Two of the three arguments made in Grant’s appellate brief were sufficiently stated to survive the state’s motion to strike, but they are ultimately too undeveloped to address under State v. Pettit, 171 Wis. 2d 627, 646-47, 492 N.W.2d 633 (Ct. App. 1992). Moreover, Grant failed to arrange for the production of the transcript of the circuit court’s oral ruling on his postconviction motion, meaning the transcript is assumed to support the circuit court’s decision, State v. McAttee, 2001 WI App 262, ¶5 n.1, 248 Wis. 2d 865, 637 N.W.2d 774.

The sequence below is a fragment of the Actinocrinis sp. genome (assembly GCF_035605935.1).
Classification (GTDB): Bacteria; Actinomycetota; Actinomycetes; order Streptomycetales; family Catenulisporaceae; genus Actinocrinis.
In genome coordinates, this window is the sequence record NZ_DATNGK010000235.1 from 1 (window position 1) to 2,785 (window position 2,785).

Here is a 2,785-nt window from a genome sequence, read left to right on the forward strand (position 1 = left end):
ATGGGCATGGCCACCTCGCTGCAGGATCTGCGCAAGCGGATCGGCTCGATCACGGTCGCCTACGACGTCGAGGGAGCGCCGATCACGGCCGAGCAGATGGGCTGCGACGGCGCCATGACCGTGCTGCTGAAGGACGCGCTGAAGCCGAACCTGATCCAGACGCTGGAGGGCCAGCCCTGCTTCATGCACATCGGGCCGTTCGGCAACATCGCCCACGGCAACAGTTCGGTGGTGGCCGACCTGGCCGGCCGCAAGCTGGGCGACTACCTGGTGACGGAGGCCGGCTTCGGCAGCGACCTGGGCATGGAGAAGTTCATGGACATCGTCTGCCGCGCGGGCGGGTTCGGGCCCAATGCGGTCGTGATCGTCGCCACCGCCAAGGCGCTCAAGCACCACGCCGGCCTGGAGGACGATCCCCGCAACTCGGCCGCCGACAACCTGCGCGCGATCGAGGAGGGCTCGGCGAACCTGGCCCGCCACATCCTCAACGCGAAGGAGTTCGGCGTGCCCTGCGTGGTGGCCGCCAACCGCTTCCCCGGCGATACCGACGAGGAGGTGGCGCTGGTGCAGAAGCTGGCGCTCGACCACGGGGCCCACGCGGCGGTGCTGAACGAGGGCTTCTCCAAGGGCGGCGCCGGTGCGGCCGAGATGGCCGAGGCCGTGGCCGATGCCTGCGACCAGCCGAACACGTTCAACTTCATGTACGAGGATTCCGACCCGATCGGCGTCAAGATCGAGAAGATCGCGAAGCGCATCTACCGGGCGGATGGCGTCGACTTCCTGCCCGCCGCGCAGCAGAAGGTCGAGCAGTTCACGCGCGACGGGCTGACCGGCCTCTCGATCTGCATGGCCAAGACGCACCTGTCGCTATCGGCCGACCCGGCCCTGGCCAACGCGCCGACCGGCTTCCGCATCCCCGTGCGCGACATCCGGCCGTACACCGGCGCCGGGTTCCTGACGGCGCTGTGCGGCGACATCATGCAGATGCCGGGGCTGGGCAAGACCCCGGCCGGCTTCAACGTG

¶7 It is true that we may make allowances for pro se litigants, and we have done so here by, among other things, extending deadlines, reinstating Grant’s appeals after he initially failed to pay the filing fee, and attempting to decipher all of Grant’s handwriting even though some of it was very difficult to read. When it comes to the merits of a case, however, this court does not create issues or develop arguments for a litigant. State ex rel. Harris v. Smith, 220 Wis. 2d 158, 165, 582 N.W.2d 131 (Ct. App. 1998). “We cannot serve as both advocate and judge.” Pettit, 171 Wis. 2d at 647.